Are Dolphins Persons?

India has banned holding dolphins captive for entertainment purposes. The act doesn’t concern me, at this point; I’m unsure how to tease out our relationship with creation, especially in terms of captivity or the ‘taming’ of animals. Christians may be able to encourage captivity of animals under the clause of “[ruling] over the fish in the sea and the birds in the sky, over the livestock and all the wild animals, and over all the creatures that move along the ground.” We could also argue that part of righteous rule is loving our ‘subjects,’ so to speak, and that captivity is intrinsically against this idea.

But the fascinating bit of the decision—as is often the case—is the reasoning behind it. The Central Zoo Authority of India had this to say about dolphins:

Whereas cetaceans in general are highly intelligent and sensitive, and various scientists who have researched dolphin behavior have suggested that the unusually high intelligence; as compared to other animals means that dolphin should be seen as ‘non-human persons’ and as such should have their own specific rights and is morally unacceptable to keep them captive for entertainment purpose.

I’m  not sure what a non-human person is, but that seems to be the hinge of the argument. There are other pragmatic concerns (dolphins are more likely to die in captivity, for instance), but those are less concerned with the necessary reality of captivity; that is, a practical concern is one that we can learn to overcome, while the nature of the thing (i.e., a ‘non-human person’) would make all captivity immoral. Questions of personhood are familiar to proponents of the pro-life debate, and those who have entered into serious science fiction might have dealt with the questions as well (clones, aliens, any number of other fictional possibilities). But we don’t often deal with the question outside of humanity, at least with living creatures here on earth.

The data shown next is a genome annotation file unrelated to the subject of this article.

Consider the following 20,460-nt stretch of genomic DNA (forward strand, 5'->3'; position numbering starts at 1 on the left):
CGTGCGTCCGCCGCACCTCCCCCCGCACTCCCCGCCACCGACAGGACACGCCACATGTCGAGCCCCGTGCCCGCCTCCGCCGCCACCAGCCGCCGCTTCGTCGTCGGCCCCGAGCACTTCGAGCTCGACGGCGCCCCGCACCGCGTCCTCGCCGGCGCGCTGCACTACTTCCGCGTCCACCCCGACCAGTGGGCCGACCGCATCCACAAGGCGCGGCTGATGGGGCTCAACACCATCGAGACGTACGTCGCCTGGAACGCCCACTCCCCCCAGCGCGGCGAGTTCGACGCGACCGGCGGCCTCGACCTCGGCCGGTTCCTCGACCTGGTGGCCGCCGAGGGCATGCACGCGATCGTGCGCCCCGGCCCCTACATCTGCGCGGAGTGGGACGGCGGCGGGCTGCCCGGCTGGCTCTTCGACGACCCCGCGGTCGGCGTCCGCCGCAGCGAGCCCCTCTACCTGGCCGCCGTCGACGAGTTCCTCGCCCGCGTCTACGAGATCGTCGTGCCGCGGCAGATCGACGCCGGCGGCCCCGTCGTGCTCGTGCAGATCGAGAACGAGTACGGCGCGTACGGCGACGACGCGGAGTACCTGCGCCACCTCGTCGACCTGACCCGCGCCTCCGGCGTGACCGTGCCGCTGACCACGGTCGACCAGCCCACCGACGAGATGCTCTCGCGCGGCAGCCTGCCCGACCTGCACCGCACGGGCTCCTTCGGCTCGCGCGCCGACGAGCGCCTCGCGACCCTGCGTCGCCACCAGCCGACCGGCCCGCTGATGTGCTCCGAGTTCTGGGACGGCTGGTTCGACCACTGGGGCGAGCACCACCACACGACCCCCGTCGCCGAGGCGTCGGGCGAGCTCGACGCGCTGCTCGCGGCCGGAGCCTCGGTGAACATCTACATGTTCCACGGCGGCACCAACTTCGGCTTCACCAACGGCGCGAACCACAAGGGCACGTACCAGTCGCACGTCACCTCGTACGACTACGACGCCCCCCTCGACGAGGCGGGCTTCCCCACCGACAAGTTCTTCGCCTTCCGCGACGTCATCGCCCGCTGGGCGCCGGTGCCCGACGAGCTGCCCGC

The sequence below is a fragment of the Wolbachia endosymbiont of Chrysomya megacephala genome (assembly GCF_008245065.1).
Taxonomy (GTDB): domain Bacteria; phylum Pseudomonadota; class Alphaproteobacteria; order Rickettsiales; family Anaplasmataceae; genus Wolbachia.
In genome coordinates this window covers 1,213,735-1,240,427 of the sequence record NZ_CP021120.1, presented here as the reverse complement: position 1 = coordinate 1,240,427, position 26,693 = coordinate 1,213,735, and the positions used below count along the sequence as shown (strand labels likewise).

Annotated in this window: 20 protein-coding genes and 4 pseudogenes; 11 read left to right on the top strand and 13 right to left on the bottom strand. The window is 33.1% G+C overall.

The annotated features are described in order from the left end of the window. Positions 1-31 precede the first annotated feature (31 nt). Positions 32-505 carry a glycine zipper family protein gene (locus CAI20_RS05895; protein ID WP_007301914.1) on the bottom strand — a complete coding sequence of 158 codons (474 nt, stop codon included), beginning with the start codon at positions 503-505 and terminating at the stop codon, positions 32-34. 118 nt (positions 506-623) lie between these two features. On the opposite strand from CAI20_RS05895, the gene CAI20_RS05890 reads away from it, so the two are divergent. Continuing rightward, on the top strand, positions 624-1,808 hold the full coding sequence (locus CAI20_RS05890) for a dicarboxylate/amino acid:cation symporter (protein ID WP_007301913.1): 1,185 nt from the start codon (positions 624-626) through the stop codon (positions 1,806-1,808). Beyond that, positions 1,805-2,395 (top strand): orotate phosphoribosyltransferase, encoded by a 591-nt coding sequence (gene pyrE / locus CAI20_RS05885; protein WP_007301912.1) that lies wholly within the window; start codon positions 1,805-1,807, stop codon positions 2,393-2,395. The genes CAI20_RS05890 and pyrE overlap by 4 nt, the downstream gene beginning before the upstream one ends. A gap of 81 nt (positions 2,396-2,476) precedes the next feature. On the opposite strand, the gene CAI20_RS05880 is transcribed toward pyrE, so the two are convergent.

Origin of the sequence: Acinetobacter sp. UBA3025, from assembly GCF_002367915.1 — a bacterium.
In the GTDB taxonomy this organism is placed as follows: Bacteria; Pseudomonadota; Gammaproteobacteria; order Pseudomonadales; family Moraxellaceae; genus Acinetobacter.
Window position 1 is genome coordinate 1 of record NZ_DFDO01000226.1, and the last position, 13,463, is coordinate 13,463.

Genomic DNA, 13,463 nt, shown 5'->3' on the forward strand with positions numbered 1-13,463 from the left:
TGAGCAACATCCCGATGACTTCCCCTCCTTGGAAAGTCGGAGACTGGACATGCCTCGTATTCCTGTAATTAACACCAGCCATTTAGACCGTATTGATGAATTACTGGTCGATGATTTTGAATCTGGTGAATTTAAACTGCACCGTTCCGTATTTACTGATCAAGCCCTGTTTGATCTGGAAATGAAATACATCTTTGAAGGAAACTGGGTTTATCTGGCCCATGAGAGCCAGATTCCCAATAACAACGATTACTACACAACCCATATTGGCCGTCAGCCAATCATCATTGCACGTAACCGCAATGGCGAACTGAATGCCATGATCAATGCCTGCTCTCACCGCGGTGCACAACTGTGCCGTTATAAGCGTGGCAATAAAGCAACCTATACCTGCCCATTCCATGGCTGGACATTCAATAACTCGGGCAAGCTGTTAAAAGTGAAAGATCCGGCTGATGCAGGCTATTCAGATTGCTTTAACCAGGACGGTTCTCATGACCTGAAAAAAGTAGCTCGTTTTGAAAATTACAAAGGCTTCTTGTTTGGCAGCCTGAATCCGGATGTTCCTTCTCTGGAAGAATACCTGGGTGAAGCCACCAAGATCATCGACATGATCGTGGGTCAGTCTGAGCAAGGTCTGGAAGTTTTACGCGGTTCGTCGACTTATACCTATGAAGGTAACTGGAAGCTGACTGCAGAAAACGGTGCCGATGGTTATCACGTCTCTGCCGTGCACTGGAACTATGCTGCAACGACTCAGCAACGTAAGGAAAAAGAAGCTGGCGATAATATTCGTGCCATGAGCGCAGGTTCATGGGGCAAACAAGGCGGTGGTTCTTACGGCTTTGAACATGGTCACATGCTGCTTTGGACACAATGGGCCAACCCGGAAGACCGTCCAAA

So what makes a person? Well, Chisholm helps us frame the question:

An answer would take the form “Necessarily, x is a person if and only if …x …”, with the blanks appropriately filled in. More specifically, we can ask at what point in one’s development from a fertilized egg there comes to be a person, or what it would take for a chimpanzee or a Martian or an electronic computer to be a person, if they could ever be. (See e.g. Chisholm 1976: 136f., Baker 2000: ch. 3.)

If I were to argue against dolphin personhood, it is tempting to simply fill in “human” for x above. Unfortunately, this question begging doesn’t really end up taking us anywhere. Ultimately, we’d end up setting up ‘human’ and ‘person’ as essentially equivalent in the initial definition, which removes even the possibility of discussion of other candidates for personhood. It is possible that ‘person’ is best defined as human, to an argument for personhood can’t start there.

So let’s assume that we have to define ‘personhood’ using something deeper than just ‘human.’ The first obvious fact of personhood is that any given human must be classified as a person. We grant rights, and some we believe are inalienable, to all persons, but no one disputes that humans are persons (or shouldn’t; we’ve got a bad history with things like slavery, but we’re making progress). So if we came up with a definition of personhood that wasn’t fluid enough or broad enough to include a human, we’ve failed in our definition.

But is it possible that personhood is bigger than just humanity? That’s at least the assumption behind the dolphin argument. I’ll start by saying this: if you asked me on the street what endowed human beings with personhood, as it were, I’d likely say something akin to “all persons are made in the image of God.” Any and every bearer of the image of God is deserving of certain rights and graces, or at least we should be offering those rights to them. This answer necessarily precludes anything non-human, since only humanity is made in the image of God. There is a sense in which God has personhood, of course, but it’s a source relationship as much as anything; the image of God is derivative of God, and so personhood is derivative of something, perhaps some sort of divine personhood.

But I wonder if we can make the argument sans the image of God. Starting with naturalistic evolution, do we have good reason to refrain from granting personhood to dolphins, chimpanzees, or any other intelligent non-human life?